If a fisherman gets 50 cents a pound for his reds, how can the fish fetch $10, $15 or more at retail counters? “It’s all the other stuff that happens after he sells the fish. A lot of costs, margins and profits are included in that retail price,” said Andy Wink, a fisheries economist with the McDowell Group in Juneau. It’s an “apples and oranges” comparison when it comes to using weights paid for the raw goods and the end product. A lot of weight is lost going from a whole fish, which fishermen are paid on, to a fillet at retail counters. “Most sockeye fillets amount to 40 to 50 percent of the round fish weight. If fishermen sold sockeye at $0.50 per pound, there’s about $1.10 of raw material cost in a $10 per pound fillet sold at retail,” Wink explained. “This might seem like a high mark up, but it’s a decent reflection of all the costs and acceptable margins built into the product.” The average wholesale price Alaska processors received for sockeye salmon (round) at the end of 2015 was $2.40 per pound, according to the state Department of Revenue; and $5.73 per pound for fillets. Costs add up as the fish makes its way to retail counters, where most will tout a “full retail price,” and then tweak it throughout the year using discounts and promotions. “A retailer will run sockeye promotions of say, $9.99 a pound. That way they can say they have discounted the product $8 so it looks like a big saving for the consumer. Instead of promoting the fish for four weeks, maybe they will run it for 10 or 15 weeks out of the year. It just depends on how much success they have with it,” he explained, adding that processors and distributors often have to pay (or reduce their prices) to get a retailer to promote product at a discounted price. The increased supply of sockeye from back to back bumper years at Bristol Bay also has had a big impact on what buyers are willing or able to pay. The big harvests mean more of the reds must be sold through discounts; that leads to a lower wholesale price, which affects the exvessel (dock) price. “Promotions and discounts are a double-edged sword,” Wink said. “They lead to lower prices, but are a necessary tool to move larger volumes of product through the supply chain. Without them, inventories would swell and product would go to waste.” Grundens for gals Grundens, the go to brand for heavy-duty rain gear, has launched a line for women. “Women would send us emails saying, ‘We love your gear, we wear it all the time, but it’s built for guys, said Eric Tietje, Global Product Director. “Either the sleeves are too long or they are too big in the shoulders. It was really just uncomfortable and cumbersome for women to wear.” Tietje credits a push by the social media site Chix Who Fish, for getting the new gear rolling. “All these women really banded together and became a loud voice, telling retailers that they are a market that is not being served,” he said. “We heard from lobster women in Maine, female marine researchers, and women in Alaska.” The result: Sedna Gear, designed for a fishing woman’s dimensions. The new line of rain gear has brought a wave of good responses, beyond the better fit. “The women have told us that by creating this product, it recognizes and validates what they do in the industry, and that means something,” Tietje said, adding that it’s made a big difference on deck. “It’s not just a piece of clothing,” he said.” We view these as pieces of equipment that people use to do their job.” Coming soon from Grundens: light weight gear and base layers for women, ceramic coatings on outer gear for added safety, and fabrics using Alaska crab shells that absorb sweat and eliminate odor. (That product is produced by Juneau-based Tidal Vision LLC.) ComFish flash Big names, hot topics and fish competitions are headlining the 36th annual ComFish Alaska trade show, hosted March 31-April 2 by the Kodiak Chamber of Commerce. In the line up: Alaska Senators Murkowski and Sullivan both are scheduled to hold open meetings; as are state commercial fisheries director, Scott Kelly, and Rep. Louise Stutes (R-Kodiak), who also chairs the legislative Fisheries Committee. Gunnar Knapp, director at the Institute of Social and Economic Research at the University of Alaska/Anchorage, will discuss salmon markets and how the state’s fiscal crunch might affect fisheries. Alex Stone of the Washington, D.C.-based consulting firm Booz Allen Hamilton will provide updates on Navy training exercises in the Gulf of Alaska. Presentations also include: impacts of ocean acidification on crab fisheries, slow growing halibut, better trawling methods, new fishing vessel safety regulations, the “graying of the fleet,” challenges in access to Alaska fisheries, a cannery history and much more. ComFish wraps up on April 2 with the annual fish-filleting contest organized by Ocean Beauty Seafoods. It includes contestants from each of Kodiak’s seven processing plants who are timed and judged on fillet and trimming speed, form and quality. New to the ComFish line up is an Alaska Sea Grant Fishermen’s Showcase featuring contests in knot tying, net mending, hook throwing, coiling and more. The ComFish dates are March 31-April 2 in downtown Kodiak. www.comfishalaska.com. Visit www.alaskafishfactor.com or contact [email protected] for information.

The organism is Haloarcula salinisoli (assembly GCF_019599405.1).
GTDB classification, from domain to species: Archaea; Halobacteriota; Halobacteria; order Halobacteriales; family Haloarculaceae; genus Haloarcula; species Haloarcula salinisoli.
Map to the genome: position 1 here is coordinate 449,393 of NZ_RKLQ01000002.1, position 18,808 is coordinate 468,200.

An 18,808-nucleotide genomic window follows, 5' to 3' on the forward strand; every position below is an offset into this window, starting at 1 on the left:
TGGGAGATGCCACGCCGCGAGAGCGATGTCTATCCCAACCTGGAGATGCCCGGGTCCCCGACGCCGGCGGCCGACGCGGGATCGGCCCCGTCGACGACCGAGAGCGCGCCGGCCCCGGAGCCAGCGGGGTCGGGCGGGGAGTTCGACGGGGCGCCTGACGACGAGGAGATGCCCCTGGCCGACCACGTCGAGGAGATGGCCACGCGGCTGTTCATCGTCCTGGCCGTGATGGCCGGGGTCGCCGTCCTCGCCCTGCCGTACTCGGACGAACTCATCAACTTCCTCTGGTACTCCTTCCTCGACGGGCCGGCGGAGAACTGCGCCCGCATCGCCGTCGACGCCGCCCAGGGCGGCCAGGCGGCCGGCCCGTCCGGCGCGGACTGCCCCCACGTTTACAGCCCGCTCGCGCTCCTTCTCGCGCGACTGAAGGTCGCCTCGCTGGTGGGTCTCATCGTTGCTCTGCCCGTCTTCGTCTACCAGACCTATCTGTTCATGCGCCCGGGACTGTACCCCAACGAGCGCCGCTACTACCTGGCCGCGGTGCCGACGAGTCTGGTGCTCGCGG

The Bookworm Sez: Be the best at being your own boss